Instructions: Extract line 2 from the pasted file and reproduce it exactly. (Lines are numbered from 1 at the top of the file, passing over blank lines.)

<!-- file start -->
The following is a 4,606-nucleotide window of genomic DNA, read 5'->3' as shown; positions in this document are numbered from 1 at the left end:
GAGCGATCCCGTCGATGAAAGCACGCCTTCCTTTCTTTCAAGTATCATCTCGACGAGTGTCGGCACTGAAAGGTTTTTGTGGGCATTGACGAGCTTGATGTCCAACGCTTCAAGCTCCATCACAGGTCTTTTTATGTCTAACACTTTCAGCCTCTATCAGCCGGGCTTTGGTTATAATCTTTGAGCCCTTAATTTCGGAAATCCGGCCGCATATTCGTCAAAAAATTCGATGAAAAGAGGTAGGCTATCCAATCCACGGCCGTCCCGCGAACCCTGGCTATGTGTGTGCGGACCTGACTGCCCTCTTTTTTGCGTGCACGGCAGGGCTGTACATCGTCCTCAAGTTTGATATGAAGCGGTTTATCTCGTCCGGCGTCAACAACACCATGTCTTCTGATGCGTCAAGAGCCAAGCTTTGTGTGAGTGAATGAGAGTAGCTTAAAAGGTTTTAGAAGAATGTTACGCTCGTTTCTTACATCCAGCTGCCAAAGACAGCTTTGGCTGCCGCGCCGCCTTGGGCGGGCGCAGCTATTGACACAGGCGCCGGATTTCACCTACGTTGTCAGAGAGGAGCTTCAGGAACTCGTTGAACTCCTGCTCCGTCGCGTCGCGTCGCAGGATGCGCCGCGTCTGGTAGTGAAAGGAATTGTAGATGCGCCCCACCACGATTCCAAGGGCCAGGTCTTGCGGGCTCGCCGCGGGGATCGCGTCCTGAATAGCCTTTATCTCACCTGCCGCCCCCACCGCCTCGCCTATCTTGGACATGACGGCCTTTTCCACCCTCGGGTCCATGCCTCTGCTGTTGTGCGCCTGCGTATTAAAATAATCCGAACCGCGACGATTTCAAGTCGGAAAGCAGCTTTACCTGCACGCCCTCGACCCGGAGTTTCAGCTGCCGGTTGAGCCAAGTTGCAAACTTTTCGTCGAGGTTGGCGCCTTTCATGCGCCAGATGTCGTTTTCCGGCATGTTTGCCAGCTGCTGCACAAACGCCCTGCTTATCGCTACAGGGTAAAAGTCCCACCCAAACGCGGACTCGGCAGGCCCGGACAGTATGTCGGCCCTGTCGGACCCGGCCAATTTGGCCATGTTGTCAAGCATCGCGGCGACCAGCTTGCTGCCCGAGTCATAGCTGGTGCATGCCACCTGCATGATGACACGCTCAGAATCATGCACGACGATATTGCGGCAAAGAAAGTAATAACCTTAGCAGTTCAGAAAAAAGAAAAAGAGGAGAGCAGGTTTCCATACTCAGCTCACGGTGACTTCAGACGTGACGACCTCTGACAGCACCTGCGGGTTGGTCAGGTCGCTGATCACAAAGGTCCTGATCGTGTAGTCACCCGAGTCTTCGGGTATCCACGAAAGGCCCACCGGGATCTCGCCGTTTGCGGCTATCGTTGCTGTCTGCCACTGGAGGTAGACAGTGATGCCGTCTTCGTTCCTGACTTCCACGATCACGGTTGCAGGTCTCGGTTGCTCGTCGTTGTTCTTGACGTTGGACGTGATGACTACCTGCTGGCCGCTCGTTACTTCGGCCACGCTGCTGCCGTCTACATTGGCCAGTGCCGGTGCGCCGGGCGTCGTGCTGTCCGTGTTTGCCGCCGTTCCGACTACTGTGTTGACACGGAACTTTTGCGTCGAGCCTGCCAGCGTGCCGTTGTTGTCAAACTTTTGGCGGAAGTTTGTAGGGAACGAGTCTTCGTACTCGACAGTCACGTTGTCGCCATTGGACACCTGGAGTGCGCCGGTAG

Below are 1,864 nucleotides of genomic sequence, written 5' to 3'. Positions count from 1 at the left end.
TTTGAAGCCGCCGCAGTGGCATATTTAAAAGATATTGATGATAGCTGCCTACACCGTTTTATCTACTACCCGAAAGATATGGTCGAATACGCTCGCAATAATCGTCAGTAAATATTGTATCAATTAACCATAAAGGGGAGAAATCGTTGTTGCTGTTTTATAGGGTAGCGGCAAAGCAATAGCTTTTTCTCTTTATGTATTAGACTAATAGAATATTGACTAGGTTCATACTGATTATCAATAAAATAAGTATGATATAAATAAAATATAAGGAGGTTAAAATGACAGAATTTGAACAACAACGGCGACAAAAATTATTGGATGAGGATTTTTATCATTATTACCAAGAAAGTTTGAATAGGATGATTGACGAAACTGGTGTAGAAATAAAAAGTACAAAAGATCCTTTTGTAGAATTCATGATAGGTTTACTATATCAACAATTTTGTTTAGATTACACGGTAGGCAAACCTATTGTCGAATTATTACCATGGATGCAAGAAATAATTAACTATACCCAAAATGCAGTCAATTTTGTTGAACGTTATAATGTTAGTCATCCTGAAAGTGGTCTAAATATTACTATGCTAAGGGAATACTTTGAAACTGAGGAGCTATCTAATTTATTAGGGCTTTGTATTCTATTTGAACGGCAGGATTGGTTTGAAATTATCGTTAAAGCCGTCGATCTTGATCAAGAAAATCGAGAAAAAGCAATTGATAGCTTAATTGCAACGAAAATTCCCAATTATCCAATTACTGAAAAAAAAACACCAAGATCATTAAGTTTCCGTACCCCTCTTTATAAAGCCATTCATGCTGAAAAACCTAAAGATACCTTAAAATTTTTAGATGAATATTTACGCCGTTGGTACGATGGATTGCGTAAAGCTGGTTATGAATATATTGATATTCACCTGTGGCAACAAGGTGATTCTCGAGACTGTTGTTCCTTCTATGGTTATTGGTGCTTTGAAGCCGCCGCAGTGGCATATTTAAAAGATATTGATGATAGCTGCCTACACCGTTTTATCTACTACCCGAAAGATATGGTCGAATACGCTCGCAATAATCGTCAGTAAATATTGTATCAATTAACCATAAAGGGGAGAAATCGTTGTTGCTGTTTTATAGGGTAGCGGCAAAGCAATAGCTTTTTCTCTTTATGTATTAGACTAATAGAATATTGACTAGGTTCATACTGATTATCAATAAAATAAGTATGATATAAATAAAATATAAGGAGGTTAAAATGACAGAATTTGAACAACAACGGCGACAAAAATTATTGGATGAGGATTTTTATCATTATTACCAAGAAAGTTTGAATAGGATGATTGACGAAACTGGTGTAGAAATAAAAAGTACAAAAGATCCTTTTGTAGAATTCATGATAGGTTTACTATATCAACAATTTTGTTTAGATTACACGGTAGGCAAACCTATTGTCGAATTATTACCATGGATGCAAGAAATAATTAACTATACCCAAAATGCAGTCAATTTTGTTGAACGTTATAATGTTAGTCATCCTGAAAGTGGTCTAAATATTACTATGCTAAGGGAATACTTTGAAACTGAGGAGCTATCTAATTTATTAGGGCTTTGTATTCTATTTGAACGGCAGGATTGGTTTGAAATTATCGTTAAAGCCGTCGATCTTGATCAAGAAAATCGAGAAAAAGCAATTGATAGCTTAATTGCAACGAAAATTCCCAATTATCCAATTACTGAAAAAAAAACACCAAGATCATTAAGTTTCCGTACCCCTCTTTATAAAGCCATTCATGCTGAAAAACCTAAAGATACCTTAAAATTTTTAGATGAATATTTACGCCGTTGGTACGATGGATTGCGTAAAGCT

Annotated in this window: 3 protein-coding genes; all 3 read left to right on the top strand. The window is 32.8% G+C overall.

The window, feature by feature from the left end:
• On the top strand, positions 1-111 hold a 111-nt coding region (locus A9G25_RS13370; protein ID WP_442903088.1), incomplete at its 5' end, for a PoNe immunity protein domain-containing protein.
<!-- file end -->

GAGCGATCCCGTCGATGAAAGCACGCCTTCCTTTCTTTCAAGTATCATCTCGACGAGTGTCGGCACTGAAAGGTTTTTGTGGGCATTGACGAGCTTGATGTCCAACGCTTCAAGCTCCATCACAGGTCTTTTTATGTCTAACACTTTCAGCCTCTATCAGCCGGGCTTTGGTTATAATCTTTGAGCCCTTAATTTCGGAAATCCGGCCGCATATTCGTCAAAAAATTCGATGAAAAGAGGTAGGCTATCCAATCCACGGCCGTCCCGCGAACCCTGGCTATGTGTGTGCGGACCTGACTGCCCTCTTTTTTGCGTGCACGGCAGGGCTGTACATCGTCCTCAAGTTTGATATGAAGCGGTTTATCTCGTCCGGCGTCAACAACACCATGTCTTCTGATGCGTCAAGAGCCAAGCTTTGTGTGAGTGAATGAGAGTAGCTTAAAAGGTTTTAGAAGAATGTTACGCTCGTTTCTTACATCCAGCTGCCAAAGACAGCTTTGGCTGCCGCGCCGCCTTGGGCGGGCGCAGCTATTGACACAGGCGCCGGATTTCACCTACGTTGTCAGAGAGGAGCTTCAGGAACTCGTTGAACTCCTGCTCCGTCGCGTCGCGTCGCAGGATGCGCCGCGTCTGGTAGTGAAAGGAATTGTAGATGCGCCCCACCACGATTCCAAGGGCCAGGTCTTGCGGGCTCGCCGCGGGGATCGCGTCCTGAATAGCCTTTATCTCACCTGCCGCCCCCACCGCCTCGCCTATCTTGGACATGACGGCCTTTTCCACCCTCGGGTCCATGCCTCTGCTGTTGTGCGCCTGCGTATTAAAATAATCCGAACCGCGACGATTTCAAGTCGGAAAGCAGCTTTACCTGCACGCCCTCGACCCGGAGTTTCAGCTGCCGGTTGAGCCAAGTTGCAAACTTTTCGTCGAGGTTGGCGCCTTTCATGCGCCAGATGTCGTTTTCCGGCATGTTTGCCAGCTGCTGCACAAACGCCCTGCTTATCGCTACAGGGTAAAAGTCCCACCCAAACGCGGACTCGGCAGGCCCGGACAGTATGTCGGCCCTGTCGGACCCGGCCAATTTGGCCATGTTGTCAAGCATCGCGGCGACCAGCTTGCTGCCCGAGTCATAGCTGGTGCATGCCACCTGCATGATGACACGCTCAGAATCATGCACGACGATATTGCGGCAAAGAAAGTAATAACCTTAGCAGTTCAGAAAAAAGAAAAAGAGGAGAGCAGGTTTCCATACTCAGCTCACGGTGACTTCAGACGTGACGACCTCTGACAGCACCTGCGGGTTGGTCAGGTCGCTGATCACAAAGGTCCTGATCGTGTAGTCACCCGAGTCTTCGGGTATCCACGAAAGGCCCACCGGGATCTCGCCGTTTGCGGCTATCGTTGCTGTCTGCCACTGGAGGTAGACAGTGATGCCGTCTTCGTTCCTGACTTCCACGATCACGGTTGCAGGTCTCGGTTGCTCGTCGTTGTTCTTGACGTTGGACGTGATGACTACCTGCTGGCCGCTCGTTACTTCGGCCACGCTGCTGCCGTCTACATTGGCCAGTGCCGGTGCGCCGGGCGTCGTGCTGTCCGTGTTTGCCGCCGTTCCGACTACTGTGTTGACACGGAACTTTTGCGTCGAGCCTGCCAGCGTGCCGTTGTTGTCAAACTTTTGGCGGAAGTTTGTAGGGAACGAGTCTTCGTACTCGACAGTCACGTTGTCGCCATTGGACACCTGGAGTGCGCCGGTAG